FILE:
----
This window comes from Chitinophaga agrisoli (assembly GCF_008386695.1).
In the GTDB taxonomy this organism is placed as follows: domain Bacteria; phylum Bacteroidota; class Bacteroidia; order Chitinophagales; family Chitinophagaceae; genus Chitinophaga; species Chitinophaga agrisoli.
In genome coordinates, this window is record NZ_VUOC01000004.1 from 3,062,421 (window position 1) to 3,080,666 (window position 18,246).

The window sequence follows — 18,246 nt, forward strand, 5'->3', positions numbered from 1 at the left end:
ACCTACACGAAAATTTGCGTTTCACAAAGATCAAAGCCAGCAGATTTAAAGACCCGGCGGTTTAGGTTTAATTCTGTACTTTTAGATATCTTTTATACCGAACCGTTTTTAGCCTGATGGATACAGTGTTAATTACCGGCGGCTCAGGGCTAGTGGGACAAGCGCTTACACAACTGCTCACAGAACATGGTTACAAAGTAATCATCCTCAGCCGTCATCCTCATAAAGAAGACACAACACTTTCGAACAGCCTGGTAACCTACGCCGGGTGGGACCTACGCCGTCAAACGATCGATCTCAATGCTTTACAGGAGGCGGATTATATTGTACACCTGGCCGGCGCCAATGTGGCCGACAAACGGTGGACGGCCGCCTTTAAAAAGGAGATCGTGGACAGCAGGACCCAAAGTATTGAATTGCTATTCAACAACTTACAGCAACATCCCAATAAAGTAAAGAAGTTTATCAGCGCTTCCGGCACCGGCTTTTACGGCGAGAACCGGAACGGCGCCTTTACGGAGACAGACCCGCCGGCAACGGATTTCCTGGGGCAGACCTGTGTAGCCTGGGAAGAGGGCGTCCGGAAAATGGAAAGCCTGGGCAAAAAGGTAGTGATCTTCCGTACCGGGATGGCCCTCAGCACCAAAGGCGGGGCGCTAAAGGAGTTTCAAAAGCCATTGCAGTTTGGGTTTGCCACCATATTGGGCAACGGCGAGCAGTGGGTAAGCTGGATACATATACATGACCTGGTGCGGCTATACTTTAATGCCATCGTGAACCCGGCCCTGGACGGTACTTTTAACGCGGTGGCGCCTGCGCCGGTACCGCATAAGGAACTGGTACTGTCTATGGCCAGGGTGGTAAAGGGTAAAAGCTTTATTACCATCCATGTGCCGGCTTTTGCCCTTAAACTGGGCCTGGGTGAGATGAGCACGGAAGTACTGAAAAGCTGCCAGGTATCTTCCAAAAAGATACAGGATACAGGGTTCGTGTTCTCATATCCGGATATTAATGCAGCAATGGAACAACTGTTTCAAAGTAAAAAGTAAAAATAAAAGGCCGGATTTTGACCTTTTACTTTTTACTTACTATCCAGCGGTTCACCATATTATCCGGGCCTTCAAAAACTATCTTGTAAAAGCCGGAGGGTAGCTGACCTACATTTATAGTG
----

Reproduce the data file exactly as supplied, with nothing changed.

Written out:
This window comes from Chitinophaga agrisoli (assembly GCF_008386695.1).
In the GTDB taxonomy this organism is placed as follows: domain Bacteria; phylum Bacteroidota; class Bacteroidia; order Chitinophagales; family Chitinophagaceae; genus Chitinophaga; species Chitinophaga agrisoli.
In genome coordinates, this window is record NZ_VUOC01000004.1 from 3,062,421 (window position 1) to 3,080,666 (window position 18,246).

The window sequence follows — 18,246 nt, forward strand, 5'->3', positions numbered from 1 at the left end:
ACCTACACGAAAATTTGCGTTTCACAAAGATCAAAGCCAGCAGATTTAAAGACCCGGCGGTTTAGGTTTAATTCTGTACTTTTAGATATCTTTTATACCGAACCGTTTTTAGCCTGATGGATACAGTGTTAATTACCGGCGGCTCAGGGCTAGTGGGACAAGCGCTTACACAACTGCTCACAGAACATGGTTACAAAGTAATCATCCTCAGCCGTCATCCTCATAAAGAAGACACAACACTTTCGAACAGCCTGGTAACCTACGCCGGGTGGGACCTACGCCGTCAAACGATCGATCTCAATGCTTTACAGGAGGCGGATTATATTGTACACCTGGCCGGCGCCAATGTGGCCGACAAACGGTGGACGGCCGCCTTTAAAAAGGAGATCGTGGACAGCAGGACCCAAAGTATTGAATTGCTATTCAACAACTTACAGCAACATCCCAATAAAGTAAAGAAGTTTATCAGCGCTTCCGGCACCGGCTTTTACGGCGAGAACCGGAACGGCGCCTTTACGGAGACAGACCCGCCGGCAACGGATTTCCTGGGGCAGACCTGTGTAGCCTGGGAAGAGGGCGTCCGGAAAATGGAAAGCCTGGGCAAAAAGGTAGTGATCTTCCGTACCGGGATGGCCCTCAGCACCAAAGGCGGGGCGCTAAAGGAGTTTCAAAAGCCATTGCAGTTTGGGTTTGCCACCATATTGGGCAACGGCGAGCAGTGGGTAAGCTGGATACATATACATGACCTGGTGCGGCTATACTTTAATGCCATCGTGAACCCGGCCCTGGACGGTACTTTTAACGCGGTGGCGCCTGCGCCGGTACCGCATAAGGAACTGGTACTGTCTATGGCCAGGGTGGTAAAGGGTAAAAGCTTTATTACCATCCATGTGCCGGCTTTTGCCCTTAAACTGGGCCTGGGTGAGATGAGCACGGAAGTACTGAAAAGCTGCCAGGTATCTTCCAAAAAGATACAGGATACAGGGTTCGTGTTCTCATATCCGGATATTAATGCAGCAATGGAACAACTGTTTCAAAGTAAAAAGTAAAAATAAAAGGCCGGATTTTGACCTTTTACTTTTTACTTACTATCCAGCGGTTCACCATATTATCCGGGCCTTCAAAAACTATCTTGTAAAAGCCGGAGGGTAGCTGACCTACATTTATAGTG